Neil Young Live In-Studio

Ranking high among Howard's personal heroes, the iconic singer/songwriter stops by for an amazing interview

October 14, 2014
Photo: The Howard Stern Show

Howard really doesn’t have too many genuine heroes. John Lennon, Paul McCartney, and Bob Grant would number among them, as would today’s incredible guest, Neil Young.

Neil stopped by this morning and opened up to Howard about everything – music, Woodstock, Crosby Stills Nash & Young, songwriting, you name it.

So, imagine you’re sitting with Howard in his childhood bedroom as he spins Neil Young records and gets to ask one of his true heroes everything he’s ever wanted to know.

Here are the highlights from Howard’s interview with Neil Young:

Neil started playing guitar at nine or ten years old – well, actually the instrument he mastered was the ukulele. Little Neil was messing around with it one day and his dad took it from him, tuned it properly, and played a great rendition of ‘Bury Me Out on the Prairie’. Neil was shocked that his dad could sing. Mr. Young finished the song, put the ukulele down, and never sang for Neil again.

He started to write songs at thirteen and the first song Neil wrote was called ‘No’. He learned early on that he had to capture the ideas as they came to him. To this day, he’ll stop whatever he’s doing to honor a melody if it pops into his head. He never really walked around with a recorder or anything, so he’d have to repeat it over and over, making sure it stuck in his head.

Neil flunked out of high school and his principal warned him that the ‘music thing’ wouldn’t last long.

Neil was in an early band called The Mynah Birds, which featured lead singer Rick James. Yes, that Rick James. ‘Ricky was just a kid’, Neil says of working with the future funk icon.

Neil and Bruce Palmer would later found Buffalo Springfield. Neil still seemed pissed that Buffalo Springfield was recorded in his opinion, poorly. A producer should inspire a band and there was nobody around to do that for them.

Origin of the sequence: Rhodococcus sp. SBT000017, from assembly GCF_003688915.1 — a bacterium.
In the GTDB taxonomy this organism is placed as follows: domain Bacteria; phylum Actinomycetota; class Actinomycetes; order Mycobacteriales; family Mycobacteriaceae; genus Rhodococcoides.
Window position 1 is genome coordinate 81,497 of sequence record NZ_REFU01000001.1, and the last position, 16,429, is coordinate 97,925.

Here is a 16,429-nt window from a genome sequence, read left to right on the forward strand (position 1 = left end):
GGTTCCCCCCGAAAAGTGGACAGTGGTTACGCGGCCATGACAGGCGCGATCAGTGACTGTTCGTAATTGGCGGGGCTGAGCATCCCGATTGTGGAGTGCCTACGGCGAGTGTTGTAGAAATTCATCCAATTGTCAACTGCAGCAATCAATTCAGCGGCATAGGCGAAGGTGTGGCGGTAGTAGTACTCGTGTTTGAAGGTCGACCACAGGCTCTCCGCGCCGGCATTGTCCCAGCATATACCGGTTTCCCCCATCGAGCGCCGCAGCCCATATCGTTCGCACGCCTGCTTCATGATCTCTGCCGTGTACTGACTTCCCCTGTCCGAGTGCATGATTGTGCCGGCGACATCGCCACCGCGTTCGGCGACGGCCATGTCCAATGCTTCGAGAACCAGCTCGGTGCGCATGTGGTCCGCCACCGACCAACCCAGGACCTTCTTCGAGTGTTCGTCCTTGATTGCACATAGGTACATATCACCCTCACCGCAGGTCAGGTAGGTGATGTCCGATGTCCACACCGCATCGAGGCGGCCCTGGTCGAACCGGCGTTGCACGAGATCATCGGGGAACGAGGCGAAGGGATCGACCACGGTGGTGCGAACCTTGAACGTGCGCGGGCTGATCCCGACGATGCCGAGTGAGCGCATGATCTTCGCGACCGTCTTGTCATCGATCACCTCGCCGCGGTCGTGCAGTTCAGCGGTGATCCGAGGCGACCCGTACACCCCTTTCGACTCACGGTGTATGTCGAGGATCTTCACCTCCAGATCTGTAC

Howard played some of the Buffalo Springfield song ‘Mr. Soul’, which Neil wrote in about five minutes. Howard couldn’t imagine writing a song so quickly, but Neil countered that Howard writes a song every time he goes off on one of his conversations with Robin.

Howard played Neil’s first big hit, ‘Sugar Mountain’. Neil listened to it and showed Howard how you could actually hear the room it was recorded in, which was a coffee shop with people in it. ‘Sugar Mountain’ inspired Joni Mitchell to write ‘The Circle Game’.

Next, Neil joined Stephen Stills (who was in Buffalo Springfield) in his next band, Crosby, Stills, Nash & Young. Neil said that, contrary to popular opinion, he never had a conversation with Graham Nash where Graham said he wanted Neil as more of a bit player in the band. However, Neil did insist that his name be part of the band name if he was a member.

When CSNY performed at the legendary Woodstock Festival, Neil famously was hostile toward the cameramen and, subsequently, doesn’t appear in the famous Woodstock movie. ‘I didn’t like the f*cking cameras,’ Neil said. ‘They didn’t have to be on the stage. Use your zoom dickhead.’ Howard tried to praise Woodstock as one of the great moments in music history and talk to Neil about how cool it was that he got to be part of it. ‘Who gives a shit?’ Neil replied.

Photo: The Howard Stern Show

Neil and David Crosby have feuded famously for years. Neil assured everyone that a CNSY reunion tour will never ever happen, but he does wish David Crosby well in his life. Neil, who is something of a contradiction, said there is love there for David, but there is also nothing there for David.

What exactly is going on with David Crosby, Howard asked. ‘Playing with Stills and Nash in that band was really great’ Neil replied. He left it at that.

Neil did get into cocaine for awhile, even feeling like he was better creatively while he was taking it. Eventually though: ‘I got tired of waking up that way and hurting myself and I was getting older.’

Howard also played Neil’s ‘Southern Man’, which is still hauntingly beautiful song. He asked Neil about the feud between himself and Lynyrd Skynyrd (They name-check Neil in ‘Sweet Home Alabama’ saying ‘a Southern Man don’t need [Neil] around anyhow) and Neil said it was all in good fun. They were an amazing Southern rock band and it was a disaster when they died in that plane crash. They even asked Neil for one of his songs to cover and they sent him ‘Powderfinger’.

Neil is a passionate, passionate man, so when he does something, you know it’s done right. Which is why you should check out his new, revolutionary Pono Music System (which delivers sonic waves of about 80% higher quality than mp3s), his new book ‘Special Delux’, and his brand-new album, ‘Storytone’.